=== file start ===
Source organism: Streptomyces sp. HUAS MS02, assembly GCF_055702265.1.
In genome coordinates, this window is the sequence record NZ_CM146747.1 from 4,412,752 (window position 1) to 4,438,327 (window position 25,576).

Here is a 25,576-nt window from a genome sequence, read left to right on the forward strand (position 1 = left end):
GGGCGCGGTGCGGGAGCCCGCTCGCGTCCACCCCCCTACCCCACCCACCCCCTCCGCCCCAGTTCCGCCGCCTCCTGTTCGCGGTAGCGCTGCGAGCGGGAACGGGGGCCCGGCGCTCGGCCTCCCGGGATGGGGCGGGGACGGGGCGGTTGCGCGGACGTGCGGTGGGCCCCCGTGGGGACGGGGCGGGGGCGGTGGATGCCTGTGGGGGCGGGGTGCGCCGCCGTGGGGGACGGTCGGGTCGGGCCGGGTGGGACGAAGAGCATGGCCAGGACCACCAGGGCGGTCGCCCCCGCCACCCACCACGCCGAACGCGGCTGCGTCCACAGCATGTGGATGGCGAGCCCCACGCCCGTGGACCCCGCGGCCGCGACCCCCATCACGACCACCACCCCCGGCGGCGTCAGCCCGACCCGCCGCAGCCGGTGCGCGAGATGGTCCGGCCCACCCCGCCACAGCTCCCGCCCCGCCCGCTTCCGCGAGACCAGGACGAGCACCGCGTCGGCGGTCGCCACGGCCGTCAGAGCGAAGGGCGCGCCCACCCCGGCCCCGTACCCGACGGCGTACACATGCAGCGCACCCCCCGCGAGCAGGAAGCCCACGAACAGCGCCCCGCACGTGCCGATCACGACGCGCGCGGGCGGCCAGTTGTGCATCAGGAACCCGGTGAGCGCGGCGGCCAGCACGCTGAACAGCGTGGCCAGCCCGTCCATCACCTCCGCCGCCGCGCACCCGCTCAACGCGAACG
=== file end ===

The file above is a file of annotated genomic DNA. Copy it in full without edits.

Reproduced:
Source organism: Streptomyces sp. HUAS MS02, assembly GCF_055702265.1.
In genome coordinates, this window is the sequence record NZ_CM146747.1 from 4,412,752 (window position 1) to 4,438,327 (window position 25,576).

Here is a 25,576-nt window from a genome sequence, read left to right on the forward strand (position 1 = left end):
GGGCGCGGTGCGGGAGCCCGCTCGCGTCCACCCCCCTACCCCACCCACCCCCTCCGCCCCAGTTCCGCCGCCTCCTGTTCGCGGTAGCGCTGCGAGCGGGAACGGGGGCCCGGCGCTCGGCCTCCCGGGATGGGGCGGGGACGGGGCGGTTGCGCGGACGTGCGGTGGGCCCCCGTGGGGACGGGGCGGGGGCGGTGGATGCCTGTGGGGGCGGGGTGCGCCGCCGTGGGGGACGGTCGGGTCGGGCCGGGTGGGACGAAGAGCATGGCCAGGACCACCAGGGCGGTCGCCCCCGCCACCCACCACGCCGAACGCGGCTGCGTCCACAGCATGTGGATGGCGAGCCCCACGCCCGTGGACCCCGCGGCCGCGACCCCCATCACGACCACCACCCCCGGCGGCGTCAGCCCGACCCGCCGCAGCCGGTGCGCGAGATGGTCCGGCCCACCCCGCCACAGCTCCCGCCCCGCCCGCTTCCGCGAGACCAGGACGAGCACCGCGTCGGCGGTCGCCACGGCCGTCAGAGCGAAGGGCGCGCCCACCCCGGCCCCGTACCCGACGGCGTACACATGCAGCGCACCCCCCGCGAGCAGGAAGCCCACGAACAGCGCCCCGCACGTGCCGATCACGACGCGCGCGGGCGGCCAGTTGTGCATCAGGAACCCGGTGAGCGCGGCGGCCAGCACGCTGAACAGCGTGGCCAGCCCGTCCATCACCTCCGCCGCCGCGCACCCGCTCAACGCGAACG